LEC MCheck Key Features

  • Automated system for measurement data plausibility check and error detection of measured values
  • Identification of the faulty sensor
  • Verification of the measurement data quality by means of different physical and statistical methods
  • Automatic generation of data-based models
  • Dynamic determination of confidence intervals and limit values for plausibility criteria
  • Determination of the monitoring quality
  • Software updates and further development

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LEC MCheck in der Praxis

Combustion engines have now reached a very high level of development, so that the potential for further improvements is becoming ever smaller. In the field of large engines, for example, individual technological measures can often only achieve improvements in the efficiency range of a few tenths of a percentage point. In order to enable the reliable evaluation of such measures during development in the first place, extremely high demands are placed on the measurement technology used. In general, it can be said that in engine development, a significant cost factor arises from experimental investigations on the engine test bench.

Late detected faults cost 40 percent test bench time

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In order to keep the test duration and the resulting costs low, it is necessary to maximize the significance of test results by ensuring the highest possible measurement data quality. Faulty measurements are often only discovered during post-processing and lead to results that are difficult to interpret, and thus often to the need for expensive test repetitions. It is estimated that the lost test bench time due to errors detected too late is up to 40%.
It can also be assumed that many errors are not detected at all, which in the worst case can lead to momentous wrong decisions being made in the development process due to the incorrect evaluation of a technology.
For economic reasons, it is therefore crucial to avoid such events by early and reliable detection of faulty sensors and measurement deviations. In general, the earlier a fault is detected, the sooner troubleshooting measures can be initiated to continue the test productively. The complexity of modern combustion engines with a high number of manipulated and controlled variables usually requires an equally extensive sensor system in the test, which makes manual monitoring of the measurement data quality increasingly difficult. Together, these factors mean that the need for automated fault diagnosis is becoming ever greater.

 

Diagnostic software adaptable to new test vehicles and test tasks

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One of the main challenges in diagnosing faults on engine test benches is that such test benches are often characterized by frequent changes of test vehicle, i.e. they are usually systems that cannot always be clearly described technically in advance. Under these general conditions, the requirement for adaptability and flexible usability must be particularly emphasized.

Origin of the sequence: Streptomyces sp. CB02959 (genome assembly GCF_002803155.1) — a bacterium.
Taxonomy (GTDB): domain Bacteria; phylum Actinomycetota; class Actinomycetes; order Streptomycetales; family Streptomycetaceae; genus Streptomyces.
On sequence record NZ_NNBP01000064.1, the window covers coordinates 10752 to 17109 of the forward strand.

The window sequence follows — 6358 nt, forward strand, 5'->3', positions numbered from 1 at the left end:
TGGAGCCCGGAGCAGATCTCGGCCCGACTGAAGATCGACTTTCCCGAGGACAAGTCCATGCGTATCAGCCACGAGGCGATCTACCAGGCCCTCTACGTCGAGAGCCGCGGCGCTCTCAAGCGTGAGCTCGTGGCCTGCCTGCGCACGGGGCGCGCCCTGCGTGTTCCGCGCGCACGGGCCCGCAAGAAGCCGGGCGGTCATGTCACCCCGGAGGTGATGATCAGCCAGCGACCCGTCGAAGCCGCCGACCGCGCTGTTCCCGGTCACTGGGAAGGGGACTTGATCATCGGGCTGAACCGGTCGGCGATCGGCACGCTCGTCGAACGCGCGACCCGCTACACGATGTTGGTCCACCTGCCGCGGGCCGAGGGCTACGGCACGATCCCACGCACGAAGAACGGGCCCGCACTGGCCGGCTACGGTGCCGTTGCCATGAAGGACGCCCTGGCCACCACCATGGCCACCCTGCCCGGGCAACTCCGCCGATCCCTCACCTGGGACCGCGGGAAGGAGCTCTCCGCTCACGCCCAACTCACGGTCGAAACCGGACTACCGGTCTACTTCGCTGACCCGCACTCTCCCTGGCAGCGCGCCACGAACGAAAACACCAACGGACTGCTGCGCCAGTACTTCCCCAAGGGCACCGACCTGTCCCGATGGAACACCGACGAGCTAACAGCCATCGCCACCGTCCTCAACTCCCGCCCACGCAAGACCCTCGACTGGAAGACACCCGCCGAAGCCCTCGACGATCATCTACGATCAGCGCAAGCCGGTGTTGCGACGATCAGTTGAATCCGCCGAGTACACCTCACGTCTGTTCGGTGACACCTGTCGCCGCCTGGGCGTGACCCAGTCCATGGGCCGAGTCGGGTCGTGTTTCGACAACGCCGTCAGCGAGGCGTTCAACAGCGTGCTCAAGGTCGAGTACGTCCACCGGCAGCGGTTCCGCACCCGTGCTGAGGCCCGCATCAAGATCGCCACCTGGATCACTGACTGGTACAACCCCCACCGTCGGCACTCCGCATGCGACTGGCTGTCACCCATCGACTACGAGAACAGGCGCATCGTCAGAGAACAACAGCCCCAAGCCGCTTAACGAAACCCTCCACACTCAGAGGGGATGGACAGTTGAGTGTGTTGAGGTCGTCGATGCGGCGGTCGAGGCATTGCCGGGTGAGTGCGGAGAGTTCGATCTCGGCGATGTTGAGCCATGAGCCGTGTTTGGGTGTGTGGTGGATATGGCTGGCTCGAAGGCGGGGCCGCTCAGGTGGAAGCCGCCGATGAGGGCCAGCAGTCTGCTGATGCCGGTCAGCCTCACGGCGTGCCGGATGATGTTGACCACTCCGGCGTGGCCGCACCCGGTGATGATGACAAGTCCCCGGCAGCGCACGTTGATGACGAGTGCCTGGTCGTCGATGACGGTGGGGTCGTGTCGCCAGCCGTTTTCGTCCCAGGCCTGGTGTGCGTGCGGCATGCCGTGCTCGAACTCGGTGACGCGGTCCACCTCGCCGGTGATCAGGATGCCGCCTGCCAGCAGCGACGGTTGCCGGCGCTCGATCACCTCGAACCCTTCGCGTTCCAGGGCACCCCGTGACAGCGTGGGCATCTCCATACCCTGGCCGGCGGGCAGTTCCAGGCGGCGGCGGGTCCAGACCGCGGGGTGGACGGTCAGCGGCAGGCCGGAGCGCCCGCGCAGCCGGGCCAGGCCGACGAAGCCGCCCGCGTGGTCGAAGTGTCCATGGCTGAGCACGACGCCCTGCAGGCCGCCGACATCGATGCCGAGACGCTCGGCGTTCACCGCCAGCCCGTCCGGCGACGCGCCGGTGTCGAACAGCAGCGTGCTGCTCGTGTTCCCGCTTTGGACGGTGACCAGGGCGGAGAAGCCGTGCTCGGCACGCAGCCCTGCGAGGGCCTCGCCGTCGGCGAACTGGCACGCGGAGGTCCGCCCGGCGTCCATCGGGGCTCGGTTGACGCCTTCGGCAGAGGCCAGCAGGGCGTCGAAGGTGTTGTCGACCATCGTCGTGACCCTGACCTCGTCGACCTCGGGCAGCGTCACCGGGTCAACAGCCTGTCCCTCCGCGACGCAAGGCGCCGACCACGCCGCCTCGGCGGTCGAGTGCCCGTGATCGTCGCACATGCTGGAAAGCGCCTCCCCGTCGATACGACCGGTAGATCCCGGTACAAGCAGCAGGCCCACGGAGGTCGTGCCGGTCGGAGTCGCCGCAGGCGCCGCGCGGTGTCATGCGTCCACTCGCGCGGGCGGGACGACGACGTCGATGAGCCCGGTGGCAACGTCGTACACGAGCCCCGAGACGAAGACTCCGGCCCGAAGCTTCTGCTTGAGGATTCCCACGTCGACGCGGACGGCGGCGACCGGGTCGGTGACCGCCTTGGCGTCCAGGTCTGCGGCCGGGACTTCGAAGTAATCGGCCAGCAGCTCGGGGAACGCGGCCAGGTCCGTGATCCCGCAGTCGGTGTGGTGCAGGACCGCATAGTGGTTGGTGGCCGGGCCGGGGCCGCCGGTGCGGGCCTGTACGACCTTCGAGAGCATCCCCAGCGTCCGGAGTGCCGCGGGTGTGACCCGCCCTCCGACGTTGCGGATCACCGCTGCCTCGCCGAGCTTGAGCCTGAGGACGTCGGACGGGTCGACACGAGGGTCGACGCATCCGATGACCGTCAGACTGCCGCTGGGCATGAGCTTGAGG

It must be possible to adapt the diagnostic software quickly to new test vehicles and test tasks. For reasons of user-friendliness, however, the configuration effort, i.e. the number of parameters that have to be set, must be as low as possible.
The LEC MCheck software enables comprehensive and reliable monitoring of the measurement online and directly at the test stand. The quality of the measured data is displayed in the form of a traffic light, which means that the monitoring of a complex system can be reduced to a single primary parameter to be observed. Of course, detailed and extensive detailed results are available for more in-depth analyses, as will be shown below. In the case of insufficient measurement data quality, the software is able to identify faulty sensors, so that the correct measures, such as the replacement or recalibration of sensors or measuring devices, can be initiated in a timely manner.

 

Modular software architecture for any type of test bench

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LEC MCheck thus not only supports and relieves the test bench personnel, but also has the potential to make a significant contribution to increasing the overall efficiency of an engine test bench. In addition, a continuous self-validation of the monitoring quality is performed. The user therefore has detailed information available at any time about how well individual sensors or measuring devices can be monitored.
This function prevents incorrect parameterization of the diagnostic system and also ensures that no false expectations are created. The modular concept, as well as the combination of data-based and physical methods, allow a fast and efficient adaptation to special test tasks or new test vehicles. Although LEC MCheck was developed specifically for engine test benches, the modular and expandable software architecture also allows it to be used on other test bench systems.